Films that fall into the drama genre exhibit real life situations with settings that are familiar to the viewer. Our coursework production, Screen Three, is mostly set within a cinema and this could be argued to adhere to this convention of drama pieces.Most people have been to the cinema to watch a film, or at least are familiar with the setting. In this way, Screen Three appeals to audiences’ expectations of the drama genre and this is established immediately once the films starts due to the film projector sound effect being played, the close-up of our protagonist being illuminated by the projector’s light and also the establishing shot that comes after this that reveals the theatre’s seats.

Along with setting, realistic characters are often featured within drama productions to convey the idea of realism in the piece. Through our script and my directing of the actors, I wanted the characters to follow the stereotypes of today’s youth and elderly community in order to familiarise audiences with realistic characters. By their abusive behaviour, dark clothing, and sexual and violent conversation, audiences can recognise their characters through replicating the anti-social youth of today. The character of Peter, the film’s protagonist, dramatically contrasts with the youths through also being applied to stereotypes. Rather than being abusive, Peter is like a stereotypical old man by appearing vulnerable and reserved which is highlighted through close-ups of his face which showing his character’s emotions. Adhering to these stereotypes arguably creates more realistic characters and so suggests that the film is a drama piece.

The abusive relationship and hateful conversation between the elderly man and the youths in our film echoes the “intense social interaction” that drama films often expose to their audience. Binary opposition, a theory created by Ferdinand de Saussure, could be applied to our film through these characters which arguably intensifies this “interaction”. In order to contrast the youths and the old man, we set up more lighting upon the old man and left the youths in less light while having them in dark clothing and the man in white and light greys. This, visually, sets them apart which is also done by their behaviour. While the youths are seen in a establishing shot yelling and throwing popcorn, the old man appears quiet and reserved. Having them in the same wide shot establishes their conflicting representations.

Also, drama also features the portrayal of a journey or some kind of character development which I think lies within the story of Screen Three. At the beginning of the film, our protagonist, Peter, is calm, collected and relaxed in his environment. However, once exposed to the horrors of the youths’ abuse, the dis-equilibrium, he dramatically changes and becomes a nervous, angry and reckless man who is a danger to those around him. The purpose of a dramatic story line is to “move an audience emotionally” and this character development, which is arguably the focus of our production, is what achieves this effect upon viewers. “At the heart of drama is conflict” and with the youths’ abuse in mind, this is certainly within our film.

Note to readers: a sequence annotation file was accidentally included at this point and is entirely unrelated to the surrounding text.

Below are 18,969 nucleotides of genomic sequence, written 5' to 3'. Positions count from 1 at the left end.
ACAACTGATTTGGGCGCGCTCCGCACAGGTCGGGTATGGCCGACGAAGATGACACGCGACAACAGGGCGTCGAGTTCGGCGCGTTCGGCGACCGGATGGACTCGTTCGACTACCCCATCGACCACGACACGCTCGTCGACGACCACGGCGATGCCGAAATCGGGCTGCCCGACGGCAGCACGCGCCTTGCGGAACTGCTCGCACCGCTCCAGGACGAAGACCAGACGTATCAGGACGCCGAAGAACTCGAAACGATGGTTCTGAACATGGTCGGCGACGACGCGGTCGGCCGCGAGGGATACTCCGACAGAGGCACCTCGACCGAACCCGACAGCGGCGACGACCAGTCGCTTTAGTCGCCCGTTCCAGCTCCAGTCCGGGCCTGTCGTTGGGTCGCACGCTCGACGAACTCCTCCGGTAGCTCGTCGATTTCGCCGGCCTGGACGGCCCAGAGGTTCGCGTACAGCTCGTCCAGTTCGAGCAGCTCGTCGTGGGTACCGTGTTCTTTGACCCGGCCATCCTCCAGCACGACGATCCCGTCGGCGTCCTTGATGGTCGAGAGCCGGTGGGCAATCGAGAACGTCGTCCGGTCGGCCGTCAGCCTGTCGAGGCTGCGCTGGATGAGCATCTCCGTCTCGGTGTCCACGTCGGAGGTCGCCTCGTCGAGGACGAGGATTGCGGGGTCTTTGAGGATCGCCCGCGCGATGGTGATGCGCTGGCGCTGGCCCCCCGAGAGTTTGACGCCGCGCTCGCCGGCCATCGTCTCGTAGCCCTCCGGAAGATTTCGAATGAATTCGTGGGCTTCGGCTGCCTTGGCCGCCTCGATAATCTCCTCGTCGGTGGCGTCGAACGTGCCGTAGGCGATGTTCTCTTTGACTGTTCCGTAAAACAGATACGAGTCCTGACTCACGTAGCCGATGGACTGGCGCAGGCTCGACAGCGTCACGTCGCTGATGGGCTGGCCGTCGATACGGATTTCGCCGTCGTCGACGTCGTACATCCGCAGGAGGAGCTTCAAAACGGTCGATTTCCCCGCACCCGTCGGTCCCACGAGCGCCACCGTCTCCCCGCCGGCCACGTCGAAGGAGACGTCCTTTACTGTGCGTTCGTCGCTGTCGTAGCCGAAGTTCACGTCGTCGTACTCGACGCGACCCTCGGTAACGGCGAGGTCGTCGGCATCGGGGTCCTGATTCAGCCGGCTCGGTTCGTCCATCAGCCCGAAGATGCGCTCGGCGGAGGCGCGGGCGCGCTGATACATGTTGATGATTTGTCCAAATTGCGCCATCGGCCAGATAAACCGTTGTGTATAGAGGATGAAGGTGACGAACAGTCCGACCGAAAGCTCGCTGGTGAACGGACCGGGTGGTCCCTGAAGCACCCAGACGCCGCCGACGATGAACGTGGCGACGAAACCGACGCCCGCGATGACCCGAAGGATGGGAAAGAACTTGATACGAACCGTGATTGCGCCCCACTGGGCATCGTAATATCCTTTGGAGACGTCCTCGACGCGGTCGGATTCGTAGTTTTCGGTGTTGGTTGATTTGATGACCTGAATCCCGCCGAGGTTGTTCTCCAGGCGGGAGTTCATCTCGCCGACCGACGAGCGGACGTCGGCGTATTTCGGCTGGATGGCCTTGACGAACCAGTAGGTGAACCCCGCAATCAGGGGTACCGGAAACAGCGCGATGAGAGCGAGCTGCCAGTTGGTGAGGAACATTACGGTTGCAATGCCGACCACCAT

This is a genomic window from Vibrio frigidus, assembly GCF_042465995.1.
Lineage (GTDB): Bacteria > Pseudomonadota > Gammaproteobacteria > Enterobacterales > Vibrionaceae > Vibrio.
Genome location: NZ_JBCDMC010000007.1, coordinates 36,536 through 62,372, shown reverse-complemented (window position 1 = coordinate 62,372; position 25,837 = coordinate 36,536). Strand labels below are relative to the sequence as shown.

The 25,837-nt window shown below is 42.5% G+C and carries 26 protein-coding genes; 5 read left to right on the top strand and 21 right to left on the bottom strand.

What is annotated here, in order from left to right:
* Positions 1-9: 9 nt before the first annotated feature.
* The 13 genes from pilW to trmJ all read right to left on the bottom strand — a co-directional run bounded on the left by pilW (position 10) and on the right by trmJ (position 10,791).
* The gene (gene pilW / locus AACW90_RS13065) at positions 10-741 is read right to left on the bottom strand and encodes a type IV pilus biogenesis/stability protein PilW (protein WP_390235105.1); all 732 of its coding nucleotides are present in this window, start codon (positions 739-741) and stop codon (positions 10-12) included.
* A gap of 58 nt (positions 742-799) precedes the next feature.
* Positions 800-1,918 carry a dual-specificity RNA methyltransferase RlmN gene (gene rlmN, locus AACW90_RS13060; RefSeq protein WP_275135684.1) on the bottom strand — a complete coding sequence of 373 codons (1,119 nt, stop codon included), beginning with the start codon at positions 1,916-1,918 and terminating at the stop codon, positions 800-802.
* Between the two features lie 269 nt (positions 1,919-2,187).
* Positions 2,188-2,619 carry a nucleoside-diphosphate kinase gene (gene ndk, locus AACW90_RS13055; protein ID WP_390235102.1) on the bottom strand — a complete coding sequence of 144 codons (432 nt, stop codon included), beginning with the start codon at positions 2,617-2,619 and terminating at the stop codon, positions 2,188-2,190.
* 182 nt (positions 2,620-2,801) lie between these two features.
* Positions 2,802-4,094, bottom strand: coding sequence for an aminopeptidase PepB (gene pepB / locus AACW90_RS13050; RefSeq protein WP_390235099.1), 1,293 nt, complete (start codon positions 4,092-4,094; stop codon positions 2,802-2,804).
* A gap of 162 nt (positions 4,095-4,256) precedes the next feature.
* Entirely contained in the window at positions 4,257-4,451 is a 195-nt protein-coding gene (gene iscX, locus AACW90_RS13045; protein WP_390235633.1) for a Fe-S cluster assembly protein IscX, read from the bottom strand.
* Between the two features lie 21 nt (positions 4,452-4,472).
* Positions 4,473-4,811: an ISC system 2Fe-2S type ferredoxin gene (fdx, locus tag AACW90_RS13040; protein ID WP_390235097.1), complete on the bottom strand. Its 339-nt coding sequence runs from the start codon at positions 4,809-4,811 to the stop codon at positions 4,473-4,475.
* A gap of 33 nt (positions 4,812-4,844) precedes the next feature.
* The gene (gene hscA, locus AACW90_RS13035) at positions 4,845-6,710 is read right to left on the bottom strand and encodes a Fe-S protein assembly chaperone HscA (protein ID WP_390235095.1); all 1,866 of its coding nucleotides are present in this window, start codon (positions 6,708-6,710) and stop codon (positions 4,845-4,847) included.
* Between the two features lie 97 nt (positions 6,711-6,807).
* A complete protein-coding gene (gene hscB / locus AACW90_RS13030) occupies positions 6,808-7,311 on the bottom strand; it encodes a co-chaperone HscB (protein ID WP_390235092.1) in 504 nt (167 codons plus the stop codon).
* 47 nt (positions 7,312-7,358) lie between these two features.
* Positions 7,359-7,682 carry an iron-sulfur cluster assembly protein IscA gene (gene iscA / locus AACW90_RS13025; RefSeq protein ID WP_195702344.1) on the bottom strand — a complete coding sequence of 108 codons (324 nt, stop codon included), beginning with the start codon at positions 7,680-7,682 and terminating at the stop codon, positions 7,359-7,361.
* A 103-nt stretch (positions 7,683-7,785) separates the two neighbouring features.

However, within drama films “a form of realisation or happy ending” is often featured. Our film does not conform to this convention with its dramatic, shocking ending but this “happily ever after” idea is conflicted in many dramas. James Cameron’s’ Titanic breaks all the conventions as all does not end happily for the protagonists but has rather a tragic ending. Within our film, the ending is ambiguous but the close-up of the protagonist’s face appearing terrorised and horrified suggests things won’t end well for him.

Russian theorist, Tzvetan Todorov, suggests that all narratives follow a three part structure. They begin with equilibrium, where everything is balanced, progress as something comes along to disrupt that equilibrium, and finally reach a resolution, when equilibrium is restored. With Screen Three, it could be argued this new equilibrium is not restored due to the ambiguity and the suggested downfall of the protagonist.




  1. Matthew – this is a clear answer which certainly fulfils the requirement to “offer a broad range of specific, relevant, interesting and clear examples” from your own production. I am less convinced by your discussion of genre, however. You need to clearly identify the genre your film falls into and then discuss how your production adheres to or subverts audience expectations and genre conventions. To some extent you do do this, but I think you need more discussion of genre as a concept.
    I’m pretty sure this would get a Level 3 mark. With more focus on genre theory, it could get a Level 4.
    This is what the mark scheme says for Level 4:
    Explanation/analysis/argument (8-10 marks):
    Candidates demonstrate a clear understanding of genre and can relate concepts articulately to the production outcome, describing specific elements in relation to theoretical ideas about how media texts are produced, distributed and exchanged according to generic categories.
    Use of examples (8-10 marks):
    Candidates offer a broad range of specific, relevant, interesting and clear examples of how their product can be understood in relation to theories of genre.
    Use of terminology (4-5 marks):
    The use of conceptual language is excellent.

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